Let $f: A \to B$ be a function, and $Y \subseteq B$. Prove or disprove: $f^{-1}(f(f^{-1}(Y))) = f^{-1}(Y)$.

My textbook has a theorem that says:

Suppose $f: A \to B$. Let $X \subseteq A$ and $Y \subseteq B$. Then:

I. $X \subseteq f^{-1}(f(X))$

II. $f(f^{-1}(Y)) \subseteq Y$

Can I combine facts (I) and (II) and apply the definition of the preimage to prove the above proposition?

  • $\begingroup$ @Jonny Suppose $f$ is a constant function and $f(x)\in Y$ for all $x$ but $Y\neq\{x\}$ then $f(f^{-1}(Y))\neq Y$. $\endgroup$ – Suzu Hirose Dec 10 '14 at 23:15
  • $\begingroup$ $f(f^{-1}(Y)) \supseteq Y$ only holds when $f$ is surjective. $\endgroup$ – Aaron Maroja Dec 10 '14 at 23:17
  • $\begingroup$ Related: math.stackexchange.com/questions/746123 $\endgroup$ – Watson Jan 26 '17 at 12:27


If $x\in f^{-1}(Y)$ then $f(x)\in f(f^{-1}(Y))$ and $x\in f^{-1}(f(f^{-1}(Y)))$, so $f^{-1}(Y)\subseteq f^{-1}(f(f^{-1}(Y)))$.

Similarly if $x\in f^{-1}(f(f^{-1}(Y)))$ then clearly $x\in f^{-1}(Y)$ so $f^{-1}(f(f^{-1}(Y)))\subseteq f^{-1}(Y)$ and the two sets are equal.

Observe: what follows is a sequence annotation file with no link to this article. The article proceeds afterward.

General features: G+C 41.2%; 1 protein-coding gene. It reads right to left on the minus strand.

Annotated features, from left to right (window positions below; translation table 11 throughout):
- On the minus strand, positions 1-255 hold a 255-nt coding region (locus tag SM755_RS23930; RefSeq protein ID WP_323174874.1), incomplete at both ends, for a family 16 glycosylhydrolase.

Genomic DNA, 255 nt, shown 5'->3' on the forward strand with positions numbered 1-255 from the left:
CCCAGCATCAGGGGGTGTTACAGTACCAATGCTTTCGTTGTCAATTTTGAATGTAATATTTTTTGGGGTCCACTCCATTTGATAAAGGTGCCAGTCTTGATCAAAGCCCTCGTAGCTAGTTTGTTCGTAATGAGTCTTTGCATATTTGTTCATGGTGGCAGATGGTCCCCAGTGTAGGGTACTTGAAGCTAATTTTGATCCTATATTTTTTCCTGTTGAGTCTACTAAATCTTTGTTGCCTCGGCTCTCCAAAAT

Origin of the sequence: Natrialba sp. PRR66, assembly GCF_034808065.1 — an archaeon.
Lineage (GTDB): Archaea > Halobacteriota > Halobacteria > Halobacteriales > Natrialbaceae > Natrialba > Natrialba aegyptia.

• $\begingroup$ For $x \in f^{-1}(Y) \Rightarrow f(x) \in f(f^{-1}(Y))$ you used (I) correct? $\endgroup$ – St Vincent Dec 10 '14 at 23:42
  • $\begingroup$ I didn't use that argument explicitly, but it is clear from the definition. The above method is the standard way of proving two sets are equal. If $x$ is in one set then it must be in the other one, and vice-versa, then the two sets are equal. $\endgroup$ – Suzu Hirose Dec 10 '14 at 23:44

Your Answer

By clicking “Post Your Answer”, you agree to our terms of service, privacy policy and cookie policy

Not the answer you're looking for? Browse other questions tagged or ask your own question.